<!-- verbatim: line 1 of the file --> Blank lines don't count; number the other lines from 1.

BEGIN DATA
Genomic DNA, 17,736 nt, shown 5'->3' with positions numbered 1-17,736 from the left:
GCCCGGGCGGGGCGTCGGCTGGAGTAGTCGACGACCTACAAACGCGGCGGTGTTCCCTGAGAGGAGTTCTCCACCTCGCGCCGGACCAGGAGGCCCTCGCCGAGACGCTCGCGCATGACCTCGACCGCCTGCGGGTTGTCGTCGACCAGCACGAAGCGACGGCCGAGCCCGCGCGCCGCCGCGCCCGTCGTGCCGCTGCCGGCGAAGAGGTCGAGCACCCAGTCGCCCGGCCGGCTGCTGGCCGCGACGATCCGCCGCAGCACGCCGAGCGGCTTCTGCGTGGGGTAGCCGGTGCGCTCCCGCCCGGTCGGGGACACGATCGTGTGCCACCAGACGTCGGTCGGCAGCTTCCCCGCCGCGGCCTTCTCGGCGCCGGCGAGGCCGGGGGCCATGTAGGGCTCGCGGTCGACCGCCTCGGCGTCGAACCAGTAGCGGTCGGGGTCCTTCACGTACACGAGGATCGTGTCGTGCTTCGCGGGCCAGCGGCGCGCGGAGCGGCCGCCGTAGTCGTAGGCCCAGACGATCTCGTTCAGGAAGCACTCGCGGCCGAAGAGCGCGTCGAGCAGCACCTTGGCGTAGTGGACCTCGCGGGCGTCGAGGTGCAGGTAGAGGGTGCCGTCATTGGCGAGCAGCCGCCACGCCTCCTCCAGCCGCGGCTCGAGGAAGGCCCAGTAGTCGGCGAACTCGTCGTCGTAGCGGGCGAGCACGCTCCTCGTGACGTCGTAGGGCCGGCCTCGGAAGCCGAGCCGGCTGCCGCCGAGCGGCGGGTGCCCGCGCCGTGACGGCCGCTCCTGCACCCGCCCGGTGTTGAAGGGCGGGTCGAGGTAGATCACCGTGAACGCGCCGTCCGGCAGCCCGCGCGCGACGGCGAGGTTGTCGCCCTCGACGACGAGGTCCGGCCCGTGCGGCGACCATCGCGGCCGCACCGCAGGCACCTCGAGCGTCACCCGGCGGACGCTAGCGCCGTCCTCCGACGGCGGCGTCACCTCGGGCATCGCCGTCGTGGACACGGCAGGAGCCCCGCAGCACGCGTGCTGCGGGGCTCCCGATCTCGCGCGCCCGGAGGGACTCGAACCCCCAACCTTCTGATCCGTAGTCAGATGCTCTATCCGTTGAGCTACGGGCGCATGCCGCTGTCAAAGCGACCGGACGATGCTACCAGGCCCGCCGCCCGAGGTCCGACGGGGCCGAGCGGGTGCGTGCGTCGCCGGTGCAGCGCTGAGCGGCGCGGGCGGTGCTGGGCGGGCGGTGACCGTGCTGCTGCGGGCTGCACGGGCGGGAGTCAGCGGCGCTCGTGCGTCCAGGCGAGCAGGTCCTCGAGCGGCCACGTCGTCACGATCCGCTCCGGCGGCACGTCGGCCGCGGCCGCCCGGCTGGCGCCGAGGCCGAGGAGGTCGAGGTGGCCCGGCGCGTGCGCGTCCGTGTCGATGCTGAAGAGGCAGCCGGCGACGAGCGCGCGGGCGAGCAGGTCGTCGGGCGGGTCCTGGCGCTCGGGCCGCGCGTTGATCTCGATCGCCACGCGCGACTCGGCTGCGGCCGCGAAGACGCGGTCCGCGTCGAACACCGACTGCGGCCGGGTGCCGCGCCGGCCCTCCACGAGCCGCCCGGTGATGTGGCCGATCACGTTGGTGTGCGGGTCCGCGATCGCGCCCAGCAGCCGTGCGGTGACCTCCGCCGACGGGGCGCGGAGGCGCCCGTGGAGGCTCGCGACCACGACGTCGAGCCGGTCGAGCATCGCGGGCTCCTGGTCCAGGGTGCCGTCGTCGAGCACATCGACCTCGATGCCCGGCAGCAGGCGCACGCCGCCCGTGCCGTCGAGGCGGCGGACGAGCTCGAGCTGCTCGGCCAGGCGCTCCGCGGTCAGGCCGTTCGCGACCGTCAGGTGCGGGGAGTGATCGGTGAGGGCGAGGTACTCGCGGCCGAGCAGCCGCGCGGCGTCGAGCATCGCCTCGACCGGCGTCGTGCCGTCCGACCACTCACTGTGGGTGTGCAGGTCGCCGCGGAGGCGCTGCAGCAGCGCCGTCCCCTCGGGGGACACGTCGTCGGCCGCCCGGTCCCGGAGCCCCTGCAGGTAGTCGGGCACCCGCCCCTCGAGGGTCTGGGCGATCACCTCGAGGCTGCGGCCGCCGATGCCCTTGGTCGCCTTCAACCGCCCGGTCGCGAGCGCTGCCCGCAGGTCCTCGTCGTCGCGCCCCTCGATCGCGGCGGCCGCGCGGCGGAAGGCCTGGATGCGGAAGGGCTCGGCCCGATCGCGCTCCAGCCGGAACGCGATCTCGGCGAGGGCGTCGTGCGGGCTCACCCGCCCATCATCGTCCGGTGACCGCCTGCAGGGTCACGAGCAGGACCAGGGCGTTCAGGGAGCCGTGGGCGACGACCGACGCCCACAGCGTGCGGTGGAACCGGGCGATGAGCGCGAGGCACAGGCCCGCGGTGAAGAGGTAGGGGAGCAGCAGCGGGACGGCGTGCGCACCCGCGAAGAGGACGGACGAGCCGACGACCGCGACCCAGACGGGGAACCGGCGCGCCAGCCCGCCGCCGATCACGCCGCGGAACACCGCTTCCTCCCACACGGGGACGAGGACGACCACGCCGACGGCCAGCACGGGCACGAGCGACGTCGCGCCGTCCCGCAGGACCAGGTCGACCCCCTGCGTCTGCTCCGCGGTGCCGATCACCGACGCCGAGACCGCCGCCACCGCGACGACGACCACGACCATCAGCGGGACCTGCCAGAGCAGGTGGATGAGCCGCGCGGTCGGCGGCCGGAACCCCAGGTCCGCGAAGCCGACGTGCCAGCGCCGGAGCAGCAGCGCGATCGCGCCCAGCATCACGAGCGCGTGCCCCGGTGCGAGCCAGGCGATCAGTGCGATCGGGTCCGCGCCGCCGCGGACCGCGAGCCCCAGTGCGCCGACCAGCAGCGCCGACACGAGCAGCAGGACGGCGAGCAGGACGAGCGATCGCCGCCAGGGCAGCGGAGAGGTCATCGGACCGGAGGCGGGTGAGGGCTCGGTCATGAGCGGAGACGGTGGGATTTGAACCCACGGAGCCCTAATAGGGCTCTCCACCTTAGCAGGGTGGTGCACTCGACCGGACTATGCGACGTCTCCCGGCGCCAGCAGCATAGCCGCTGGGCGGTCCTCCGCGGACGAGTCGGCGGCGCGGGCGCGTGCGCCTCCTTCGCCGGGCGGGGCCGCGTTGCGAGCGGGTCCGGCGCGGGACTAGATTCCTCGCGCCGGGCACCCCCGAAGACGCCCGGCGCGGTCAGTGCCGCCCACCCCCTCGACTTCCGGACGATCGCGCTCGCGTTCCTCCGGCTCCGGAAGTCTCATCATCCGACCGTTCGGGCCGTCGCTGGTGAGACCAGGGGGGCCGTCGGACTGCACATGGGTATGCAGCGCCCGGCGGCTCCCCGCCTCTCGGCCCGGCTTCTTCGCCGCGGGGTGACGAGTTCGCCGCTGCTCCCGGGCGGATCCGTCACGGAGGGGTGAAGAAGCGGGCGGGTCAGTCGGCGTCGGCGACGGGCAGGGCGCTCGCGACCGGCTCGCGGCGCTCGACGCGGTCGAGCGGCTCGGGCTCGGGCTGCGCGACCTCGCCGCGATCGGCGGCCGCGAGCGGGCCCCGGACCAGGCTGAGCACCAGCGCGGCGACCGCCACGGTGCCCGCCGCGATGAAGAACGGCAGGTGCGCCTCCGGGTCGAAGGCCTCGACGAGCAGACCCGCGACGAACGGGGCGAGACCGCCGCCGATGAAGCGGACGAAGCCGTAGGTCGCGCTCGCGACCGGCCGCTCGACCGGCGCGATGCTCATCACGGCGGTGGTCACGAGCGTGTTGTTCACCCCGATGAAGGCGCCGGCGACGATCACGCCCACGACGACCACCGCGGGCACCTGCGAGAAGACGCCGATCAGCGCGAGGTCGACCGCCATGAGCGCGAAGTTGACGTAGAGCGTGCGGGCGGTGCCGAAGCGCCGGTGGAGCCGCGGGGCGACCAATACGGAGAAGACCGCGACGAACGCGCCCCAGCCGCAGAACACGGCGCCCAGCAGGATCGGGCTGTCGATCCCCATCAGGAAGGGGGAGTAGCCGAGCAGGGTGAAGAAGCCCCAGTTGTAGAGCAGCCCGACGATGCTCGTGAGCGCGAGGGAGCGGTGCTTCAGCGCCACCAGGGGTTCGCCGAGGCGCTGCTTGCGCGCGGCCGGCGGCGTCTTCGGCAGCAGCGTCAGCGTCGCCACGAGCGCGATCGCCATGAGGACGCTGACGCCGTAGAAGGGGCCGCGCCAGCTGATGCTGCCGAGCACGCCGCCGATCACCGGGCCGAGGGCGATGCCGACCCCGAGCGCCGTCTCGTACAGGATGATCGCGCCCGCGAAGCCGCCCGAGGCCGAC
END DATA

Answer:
Genomic DNA, 17,736 nt, shown 5'->3' with positions numbered 1-17,736 from the left: